MOUNT VERNON — The chance to return to the airways and to be behind the flight controls once again was a dream come true recently for three local veterans. Their dream was granted when they were treated to a 30-minute flight around Knox County at the Knox County Airport.
The love of airplanes and traveling around to air shows has built a real camaraderie between Lou Gilliand, Eugene Yarger and Merle Jarvis. While attending the recent WACO reunion at the Wynkoop Airport, the trio struck up a friendship with Brett Fletcher, whose father was also a World War II veteran. Fletcher, who is known as the “lobster guy,” has a brother, Doug Mill, who has a twin engine Cessna 340 plane. Hearing their stories and their love of planes, Fletcher invited the trio to Mount Vernon for a lobster dinner and offered for them to go on a ride with Doug in his plane.
Entering the U.S. Navy just after WWII in 1946 was Gilliand who for two years was a flight crew member on a PV4Y2.
“It had four engines but only a single rudder,” said Gilliand about his plane which flew sub-patrol flights over the Gulf of Mexico while he was stationed at Pensacola, Fla. He joked about his first naval assignment being in Hutchinson, Kan. Gilliand later served at the Naval Air Reserve in Columbus until it was deactivated in 1959.
Yarger was a member of the 562nd Bomb Squadron, 3rd Bomb Division in the 8th Air Force of the U.S. Army Air Corps in WWII. He piloted a B-17 bomber and was in a lead bomber group, which once had a mission to Cottbus, Germany, near the Polish border. While on this mission, Yarger’s plane lost two outboard engines to enemy anti-aircraft fire. The plane was brought down at Florens, Belgium, where repairs were made.
While repairs were being completed, his crew stayed in private homes where they were housed and fed. Yarger was given a trinket by his host family which was an eagle that was carved by a Russian prisoner who had previously stayed there. Yarger was very touched by that treasure as well as the kind treatment he received.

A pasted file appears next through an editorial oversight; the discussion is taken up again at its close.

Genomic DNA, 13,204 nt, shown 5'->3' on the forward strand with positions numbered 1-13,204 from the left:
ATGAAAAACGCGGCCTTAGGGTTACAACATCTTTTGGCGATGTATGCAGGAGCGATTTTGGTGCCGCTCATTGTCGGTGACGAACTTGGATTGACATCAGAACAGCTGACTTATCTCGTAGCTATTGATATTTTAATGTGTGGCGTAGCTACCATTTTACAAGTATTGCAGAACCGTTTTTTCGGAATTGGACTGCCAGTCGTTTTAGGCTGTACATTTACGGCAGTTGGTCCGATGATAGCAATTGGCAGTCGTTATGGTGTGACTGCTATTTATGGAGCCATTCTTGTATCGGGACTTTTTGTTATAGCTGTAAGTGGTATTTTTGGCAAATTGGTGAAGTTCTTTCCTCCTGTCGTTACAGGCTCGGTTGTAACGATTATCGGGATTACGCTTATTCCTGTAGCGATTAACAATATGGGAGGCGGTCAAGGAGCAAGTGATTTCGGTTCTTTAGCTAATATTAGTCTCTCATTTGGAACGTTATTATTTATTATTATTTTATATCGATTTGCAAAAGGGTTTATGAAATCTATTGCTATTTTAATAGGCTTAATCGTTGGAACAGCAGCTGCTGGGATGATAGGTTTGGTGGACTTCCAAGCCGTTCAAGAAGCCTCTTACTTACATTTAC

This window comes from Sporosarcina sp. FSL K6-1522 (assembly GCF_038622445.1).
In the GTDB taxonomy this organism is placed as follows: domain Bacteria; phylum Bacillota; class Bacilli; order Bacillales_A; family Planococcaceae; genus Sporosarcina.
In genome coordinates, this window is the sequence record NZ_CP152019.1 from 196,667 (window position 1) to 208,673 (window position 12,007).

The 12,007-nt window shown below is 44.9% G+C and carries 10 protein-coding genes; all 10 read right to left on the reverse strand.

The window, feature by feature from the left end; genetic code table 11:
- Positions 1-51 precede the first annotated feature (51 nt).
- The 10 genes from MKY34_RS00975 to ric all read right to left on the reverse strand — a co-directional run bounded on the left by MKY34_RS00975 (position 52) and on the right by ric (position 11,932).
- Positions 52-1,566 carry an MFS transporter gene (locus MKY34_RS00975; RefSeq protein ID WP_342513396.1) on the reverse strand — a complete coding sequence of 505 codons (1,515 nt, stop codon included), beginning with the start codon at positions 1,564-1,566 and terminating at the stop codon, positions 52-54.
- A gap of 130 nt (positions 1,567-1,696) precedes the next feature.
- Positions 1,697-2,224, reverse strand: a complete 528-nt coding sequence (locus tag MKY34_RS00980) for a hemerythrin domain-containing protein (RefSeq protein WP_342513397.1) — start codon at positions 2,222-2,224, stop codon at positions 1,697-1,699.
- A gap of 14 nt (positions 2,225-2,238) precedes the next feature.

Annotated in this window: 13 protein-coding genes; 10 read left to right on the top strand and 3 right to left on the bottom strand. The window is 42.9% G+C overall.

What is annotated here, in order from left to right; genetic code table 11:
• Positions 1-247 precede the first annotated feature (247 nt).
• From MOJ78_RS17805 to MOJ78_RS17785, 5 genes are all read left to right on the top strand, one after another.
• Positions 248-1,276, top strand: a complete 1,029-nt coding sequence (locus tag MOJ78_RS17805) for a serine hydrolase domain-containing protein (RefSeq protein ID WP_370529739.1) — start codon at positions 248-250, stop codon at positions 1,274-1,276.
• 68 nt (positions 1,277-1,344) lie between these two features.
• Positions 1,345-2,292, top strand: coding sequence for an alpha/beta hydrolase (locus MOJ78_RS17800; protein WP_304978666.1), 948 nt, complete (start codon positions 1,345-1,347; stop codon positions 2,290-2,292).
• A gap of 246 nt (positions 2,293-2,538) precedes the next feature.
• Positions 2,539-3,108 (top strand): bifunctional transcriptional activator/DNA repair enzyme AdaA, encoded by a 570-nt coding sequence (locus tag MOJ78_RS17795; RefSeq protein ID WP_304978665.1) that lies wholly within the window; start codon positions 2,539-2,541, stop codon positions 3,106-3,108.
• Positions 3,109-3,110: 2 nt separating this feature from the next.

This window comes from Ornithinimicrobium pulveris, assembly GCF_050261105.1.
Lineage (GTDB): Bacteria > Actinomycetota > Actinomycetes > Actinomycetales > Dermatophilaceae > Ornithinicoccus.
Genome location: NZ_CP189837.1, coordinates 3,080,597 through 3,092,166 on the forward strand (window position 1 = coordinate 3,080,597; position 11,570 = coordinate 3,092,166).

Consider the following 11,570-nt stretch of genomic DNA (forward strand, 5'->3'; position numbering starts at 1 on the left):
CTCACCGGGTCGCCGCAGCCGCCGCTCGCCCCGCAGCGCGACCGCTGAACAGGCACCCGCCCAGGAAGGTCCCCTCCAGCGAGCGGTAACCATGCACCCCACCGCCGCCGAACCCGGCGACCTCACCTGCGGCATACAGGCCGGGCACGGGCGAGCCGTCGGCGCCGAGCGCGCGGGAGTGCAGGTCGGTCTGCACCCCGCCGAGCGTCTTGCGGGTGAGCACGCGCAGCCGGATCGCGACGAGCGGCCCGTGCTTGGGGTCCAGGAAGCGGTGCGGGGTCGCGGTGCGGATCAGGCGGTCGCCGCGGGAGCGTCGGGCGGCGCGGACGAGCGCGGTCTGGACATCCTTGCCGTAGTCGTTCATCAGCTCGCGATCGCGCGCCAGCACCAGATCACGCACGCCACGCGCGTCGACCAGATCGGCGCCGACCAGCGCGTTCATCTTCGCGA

Upon return to England, Yarger’s crew discovered the message about their condition was never received by the 388th, so their belongings had been packed and sent home because they were considered missing in action.
“I enjoyed it very much, if you could actually enjoy something like that,” said Yarger who served in the Air Force until 1955.
Jarvis spent two years with the Glider Infantry with the U.S. Army. “I never saw a glider until the last month there,” said Jarvis after being in glider dry-run training for 13 months. He was aboard eight times on a CG-4A transport glider in the 8th Infantry Division when his regiment was dispatched from North Carolina to New Jersey and on to Normandy, France.
“They trained us for anything and everything they needed us for,” he said, explaining that his glider would be towed by a C47 at 125 miles per hour before being cut loose at 5,000 feet.
Eventually moving up to the front lines, Jarvis stepped on a land mine and spent three months in an British hospital where he was given a prosthetic leg. He was reportedly promoted to Sergeant, but the paperwork never caught up with him, and he never officially received his new rank. He received a Purple Heart from his wound in combat and a Bronze Star for his wound coming from the enemy. His fondest memory was in 1944, coming around a curve of the Hudson River on the Queen Mary and seeing the Statue of Liberty. “It was the most beautiful sight I had seen in my life,” he said. “The tears were streaming down the cheeks of every guy on that ship.”
“This sure brought back some memories,” said Yarger of the flight. “I flew until I lost most of my eyesight through macular degeneration. I haven’t been able to get up the last 10 years,” he said after being able to take control of the plane for a short distance on the flight.
“It was beautiful,” said Jarvis of the flight. “It was the first we had been up in a while.” He and Gilliand had owned a plane together for four years. Gilliand had a license and flew the plane, but it was later sold when his eyesight began to fail.
“That was a beautiful ride,” said Gilliand. “It was just a little bumpy over in here,” he said, pointing to a dark cloud bank.
Being generous enough to offer the plane ride to the veterans, “I just wanted to give them something they would enjoy,” said Doug Mill. “They deserve it.”